King, Stephen. Carrie. New York: Doubleday, 1974.
King, Stephen. Carrie. Read by Sissy Spacek. New York: Recorded Books, 2005.
Reason read: Halloween is in October. Not much is scarier than Stephen King. Read in his honor.
The absolute scariest thing about most Stephen King novels is that they are only slightly out of the realm of impossible. With a little twist of science and magic any of his stories could be reality. Take Carrie: could a girl with telekinesis powers; one who is bullied relentlessly at home and school, be pushed to the point of a colossal psychotic break; one which causes her to go more than a little berserk? Well, sure. Especially if this same said girl has an overly devout yet highly paranoid mother who loves her to the point of fanatic torture. Most definitely.
Carietta “Carrie” White was bullied and tortured all through grade, middle, and high school. For her schoolmates she was an easy target with her abundance of acne, weird ill-fitting clothes, severe lack of hygiene, and apparently absent communication skills. Her uncomprehending grunts and blank stares only fueled their taunts. Unfortunately, there is one classmate who wants to make it up to Carrie.
What makes Carrie so scary is how King intersperses the story with snippets from psychological papers regarding Carrie and her telekinesis. These interruptions give a sense of reality to the horror.
Author fact: Carrie was King’s first novel and it launched him into stardom.
Book trivia: Carrie was made into a movie in 1976 and are you ready for this, I actually saw it. There was another remake in 2013 which, you guessed it, I didn’t see.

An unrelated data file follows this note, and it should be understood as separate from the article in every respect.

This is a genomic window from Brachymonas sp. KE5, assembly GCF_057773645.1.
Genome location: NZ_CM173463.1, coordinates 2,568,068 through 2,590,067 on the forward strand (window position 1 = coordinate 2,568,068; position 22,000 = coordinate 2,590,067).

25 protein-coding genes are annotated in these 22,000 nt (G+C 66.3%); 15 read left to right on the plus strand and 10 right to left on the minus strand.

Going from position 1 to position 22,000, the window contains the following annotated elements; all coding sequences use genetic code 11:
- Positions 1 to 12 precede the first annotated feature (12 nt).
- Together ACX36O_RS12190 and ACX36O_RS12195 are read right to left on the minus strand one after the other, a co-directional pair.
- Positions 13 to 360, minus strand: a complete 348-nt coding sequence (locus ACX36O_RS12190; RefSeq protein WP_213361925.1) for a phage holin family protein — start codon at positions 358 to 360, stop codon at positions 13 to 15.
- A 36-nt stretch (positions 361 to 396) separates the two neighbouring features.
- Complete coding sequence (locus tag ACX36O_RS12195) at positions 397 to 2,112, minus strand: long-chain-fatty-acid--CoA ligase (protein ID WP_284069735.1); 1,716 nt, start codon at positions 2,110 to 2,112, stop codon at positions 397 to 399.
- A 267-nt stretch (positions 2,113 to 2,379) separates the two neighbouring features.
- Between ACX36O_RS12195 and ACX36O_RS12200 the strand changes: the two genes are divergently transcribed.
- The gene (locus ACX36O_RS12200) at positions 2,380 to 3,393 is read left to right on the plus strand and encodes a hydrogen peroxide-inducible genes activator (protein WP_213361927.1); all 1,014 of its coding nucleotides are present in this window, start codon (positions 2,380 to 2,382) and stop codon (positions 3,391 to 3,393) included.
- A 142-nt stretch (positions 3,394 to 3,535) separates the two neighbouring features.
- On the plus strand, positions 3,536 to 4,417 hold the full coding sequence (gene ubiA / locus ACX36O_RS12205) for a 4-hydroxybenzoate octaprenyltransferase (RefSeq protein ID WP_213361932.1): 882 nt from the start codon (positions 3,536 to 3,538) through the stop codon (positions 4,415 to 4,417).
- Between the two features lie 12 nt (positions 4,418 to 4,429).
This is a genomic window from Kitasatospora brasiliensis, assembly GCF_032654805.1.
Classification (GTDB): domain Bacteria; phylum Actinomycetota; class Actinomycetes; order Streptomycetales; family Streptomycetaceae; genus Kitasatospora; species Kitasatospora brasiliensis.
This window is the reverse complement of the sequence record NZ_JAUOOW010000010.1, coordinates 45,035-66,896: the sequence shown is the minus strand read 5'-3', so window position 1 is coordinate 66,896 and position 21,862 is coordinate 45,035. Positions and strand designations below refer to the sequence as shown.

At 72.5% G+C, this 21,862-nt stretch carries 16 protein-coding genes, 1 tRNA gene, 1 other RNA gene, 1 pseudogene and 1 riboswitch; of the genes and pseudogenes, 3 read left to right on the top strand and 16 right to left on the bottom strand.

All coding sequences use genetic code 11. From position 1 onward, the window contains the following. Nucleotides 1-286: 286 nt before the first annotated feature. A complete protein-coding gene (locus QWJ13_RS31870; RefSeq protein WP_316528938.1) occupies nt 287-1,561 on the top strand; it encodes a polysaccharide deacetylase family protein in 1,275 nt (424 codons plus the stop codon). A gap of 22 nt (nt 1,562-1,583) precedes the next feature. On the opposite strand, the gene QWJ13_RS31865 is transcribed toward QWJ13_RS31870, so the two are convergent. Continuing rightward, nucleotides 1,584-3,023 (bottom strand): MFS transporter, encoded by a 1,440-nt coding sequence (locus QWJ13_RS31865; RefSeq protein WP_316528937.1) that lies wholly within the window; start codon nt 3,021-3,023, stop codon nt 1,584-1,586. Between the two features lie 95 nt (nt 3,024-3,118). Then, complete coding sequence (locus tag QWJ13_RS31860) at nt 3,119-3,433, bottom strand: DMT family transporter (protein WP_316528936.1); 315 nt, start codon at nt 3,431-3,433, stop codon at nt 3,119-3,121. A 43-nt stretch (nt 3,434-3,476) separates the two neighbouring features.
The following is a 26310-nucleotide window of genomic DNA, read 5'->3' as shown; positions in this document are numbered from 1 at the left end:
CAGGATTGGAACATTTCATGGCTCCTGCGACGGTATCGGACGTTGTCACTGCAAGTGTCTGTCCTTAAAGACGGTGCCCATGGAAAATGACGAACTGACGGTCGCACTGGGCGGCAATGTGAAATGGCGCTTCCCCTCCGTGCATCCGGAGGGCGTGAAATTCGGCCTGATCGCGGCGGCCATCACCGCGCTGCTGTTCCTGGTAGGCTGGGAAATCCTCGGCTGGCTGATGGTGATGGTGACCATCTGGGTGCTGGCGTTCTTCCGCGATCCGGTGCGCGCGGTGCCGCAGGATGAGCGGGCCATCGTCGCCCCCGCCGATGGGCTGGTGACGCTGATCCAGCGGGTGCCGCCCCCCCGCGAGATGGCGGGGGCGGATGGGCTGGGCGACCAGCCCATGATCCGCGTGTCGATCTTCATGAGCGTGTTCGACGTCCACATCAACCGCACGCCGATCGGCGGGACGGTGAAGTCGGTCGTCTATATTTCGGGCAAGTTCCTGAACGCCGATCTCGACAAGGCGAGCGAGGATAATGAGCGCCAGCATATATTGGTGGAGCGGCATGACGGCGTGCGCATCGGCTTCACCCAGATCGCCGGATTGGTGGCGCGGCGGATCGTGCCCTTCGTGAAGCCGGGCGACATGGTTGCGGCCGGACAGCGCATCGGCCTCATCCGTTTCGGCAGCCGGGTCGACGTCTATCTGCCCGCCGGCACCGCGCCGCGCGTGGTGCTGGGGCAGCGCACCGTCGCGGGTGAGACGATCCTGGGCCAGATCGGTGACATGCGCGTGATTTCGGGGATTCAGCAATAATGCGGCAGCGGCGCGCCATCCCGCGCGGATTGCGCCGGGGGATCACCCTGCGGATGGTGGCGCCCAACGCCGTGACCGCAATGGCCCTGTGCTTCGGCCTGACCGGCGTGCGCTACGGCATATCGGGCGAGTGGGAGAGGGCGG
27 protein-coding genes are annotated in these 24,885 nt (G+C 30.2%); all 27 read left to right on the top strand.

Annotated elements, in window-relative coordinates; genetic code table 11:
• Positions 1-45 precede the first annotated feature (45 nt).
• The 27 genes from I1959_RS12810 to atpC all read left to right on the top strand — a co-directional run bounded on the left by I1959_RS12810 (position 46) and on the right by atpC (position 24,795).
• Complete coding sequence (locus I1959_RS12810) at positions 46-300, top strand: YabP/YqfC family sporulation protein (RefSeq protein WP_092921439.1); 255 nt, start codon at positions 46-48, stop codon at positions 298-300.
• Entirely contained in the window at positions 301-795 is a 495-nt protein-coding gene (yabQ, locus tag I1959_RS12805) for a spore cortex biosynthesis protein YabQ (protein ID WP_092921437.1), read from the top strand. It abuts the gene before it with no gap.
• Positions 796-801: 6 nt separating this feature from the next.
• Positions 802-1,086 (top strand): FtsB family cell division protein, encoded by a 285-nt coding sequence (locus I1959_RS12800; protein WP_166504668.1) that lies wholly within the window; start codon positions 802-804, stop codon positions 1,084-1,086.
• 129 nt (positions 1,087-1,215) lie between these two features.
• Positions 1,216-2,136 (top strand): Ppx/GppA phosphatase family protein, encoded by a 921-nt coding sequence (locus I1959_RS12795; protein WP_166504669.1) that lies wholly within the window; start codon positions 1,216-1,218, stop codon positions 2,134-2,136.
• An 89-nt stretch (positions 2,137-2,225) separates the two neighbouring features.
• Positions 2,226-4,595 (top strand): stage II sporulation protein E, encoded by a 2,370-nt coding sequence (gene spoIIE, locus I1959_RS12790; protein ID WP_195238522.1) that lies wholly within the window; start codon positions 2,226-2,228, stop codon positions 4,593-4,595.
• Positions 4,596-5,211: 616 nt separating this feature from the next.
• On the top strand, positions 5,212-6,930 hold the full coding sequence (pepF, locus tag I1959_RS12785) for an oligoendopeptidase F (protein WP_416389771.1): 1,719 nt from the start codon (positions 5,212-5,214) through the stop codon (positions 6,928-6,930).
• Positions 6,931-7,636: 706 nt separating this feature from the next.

Playlist: “Hey Jude,” “Stars and Stripes Forever,” “Just Like a Woman,” and Tennessee Ernie Ford’s “Let the Lower Lights Be Burning.”
Nancy said: in general Pearl said horror was her least favorite genre and she mentioned Carrie.
BookLust Twist: from Book Lust in the chapter called “Science Fiction, Fantasy, and Horror” (p 213).
King, Stephen. Lisey’s Story: a Novel. New York: Scribner, 2006.
Reason read: in honor of going to Maine for two weeks I decided to read a Maine author. Everyone knows Stephen King.
Many view this work of Stephen King’s as a “different” kind of horror story, and while I found that to be true, it didn’t hook me the way other King stories have. There was a great deal of terminology repetition that should have kept me questioning what it all meant, but really didn’t (constant reference to blood-bools, smucking, smuckup, strapping it on, SOWISA, to name a few…).
Widow Lisey Landon has a stalker who is after her dead husband’s papers. As a well known and prize winning author, his unpublished manuscripts could be worth a fortune. We don’t know how Scott died, but we do know he survived an assassination attempt and Lisey has other memories too terrible to recall. Her horrible thoughts are repeatedly cut off in mid-sentence, a tactic designed to keep the reader in suspense, but ultimately ended up annoying this particular reader. In the winter of 1996 something happened; something that was too terrible to conjure completely. Lisey stops herself from thinking through her memory.
It is true that damaged people seek out other damaged people to form a warped kind of kinship. It is only natural that Scott, a product of unspeakable abuse and horror, should gravitate towards Lisey whose own sister practices self-mutilation (and ultimately falls into a catatonic state). Lisey sees all the warning signs before marrying Scott but decides to ignore them. The good moments far outweigh the bad. Isn’t that always the way in abusive relationships?
King is an expert at hinting at danger to come. There is always something ominous lurking around the corner, just out of sight. Hints, whispers, winking in the dark like strands of smoke from an arson’s fire…
Author fact: King said this is one of his favorites and always pictured it as a television series. Rumor has it, a network is doing just that.
Book trivia: King always wanted to make Lisey’s Story into a serial television show. It was made into a mimi series starring Julianne Moore.
Nancy said: Pearl says she “frequently suggest[s]” Lisey’s Story as a horror book that isn’t too horrible. She also claims it is a good book for book groups, as well (Book Lust To Go p 136).
BookLust Twist: from Book Lust To Go in the chapter called “The Maine Chance” (p 135).